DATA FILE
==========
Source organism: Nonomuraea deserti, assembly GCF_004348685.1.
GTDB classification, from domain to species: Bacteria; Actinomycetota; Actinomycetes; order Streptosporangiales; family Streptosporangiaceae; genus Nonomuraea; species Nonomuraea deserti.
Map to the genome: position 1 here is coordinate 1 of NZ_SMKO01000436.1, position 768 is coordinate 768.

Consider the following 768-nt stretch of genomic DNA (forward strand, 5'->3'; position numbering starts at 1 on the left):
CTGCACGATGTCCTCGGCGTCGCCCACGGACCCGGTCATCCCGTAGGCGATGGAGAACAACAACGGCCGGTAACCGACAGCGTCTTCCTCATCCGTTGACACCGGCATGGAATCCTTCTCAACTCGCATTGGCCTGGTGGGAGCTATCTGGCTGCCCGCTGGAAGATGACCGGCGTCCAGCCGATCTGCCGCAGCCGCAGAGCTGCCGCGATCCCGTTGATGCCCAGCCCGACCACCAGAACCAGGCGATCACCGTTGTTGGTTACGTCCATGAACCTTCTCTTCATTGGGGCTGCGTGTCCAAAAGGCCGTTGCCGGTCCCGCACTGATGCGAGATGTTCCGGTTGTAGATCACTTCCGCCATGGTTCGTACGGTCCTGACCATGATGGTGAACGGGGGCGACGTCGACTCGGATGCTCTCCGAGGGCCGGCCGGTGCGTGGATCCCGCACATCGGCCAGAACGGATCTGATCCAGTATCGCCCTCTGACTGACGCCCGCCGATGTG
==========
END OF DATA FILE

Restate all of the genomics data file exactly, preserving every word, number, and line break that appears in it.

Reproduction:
Source organism: Nonomuraea deserti, assembly GCF_004348685.1.
GTDB classification, from domain to species: Bacteria; Actinomycetota; Actinomycetes; order Streptosporangiales; family Streptosporangiaceae; genus Nonomuraea; species Nonomuraea deserti.
Map to the genome: position 1 here is coordinate 1 of NZ_SMKO01000436.1, position 768 is coordinate 768.

Consider the following 768-nt stretch of genomic DNA (forward strand, 5'->3'; position numbering starts at 1 on the left):
CTGCACGATGTCCTCGGCGTCGCCCACGGACCCGGTCATCCCGTAGGCGATGGAGAACAACAACGGCCGGTAACCGACAGCGTCTTCCTCATCCGTTGACACCGGCATGGAATCCTTCTCAACTCGCATTGGCCTGGTGGGAGCTATCTGGCTGCCCGCTGGAAGATGACCGGCGTCCAGCCGATCTGCCGCAGCCGCAGAGCTGCCGCGATCCCGTTGATGCCCAGCCCGACCACCAGAACCAGGCGATCACCGTTGTTGGTTACGTCCATGAACCTTCTCTTCATTGGGGCTGCGTGTCCAAAAGGCCGTTGCCGGTCCCGCACTGATGCGAGATGTTCCGGTTGTAGATCACTTCCGCCATGGTTCGTACGGTCCTGACCATGATGGTGAACGGGGGCGACGTCGACTCGGATGCTCTCCGAGGGCCGGCCGGTGCGTGGATCCCGCACATCGGCCAGAACGGATCTGATCCAGTATCGCCCTCTGACTGACGCCCGCCGATGTG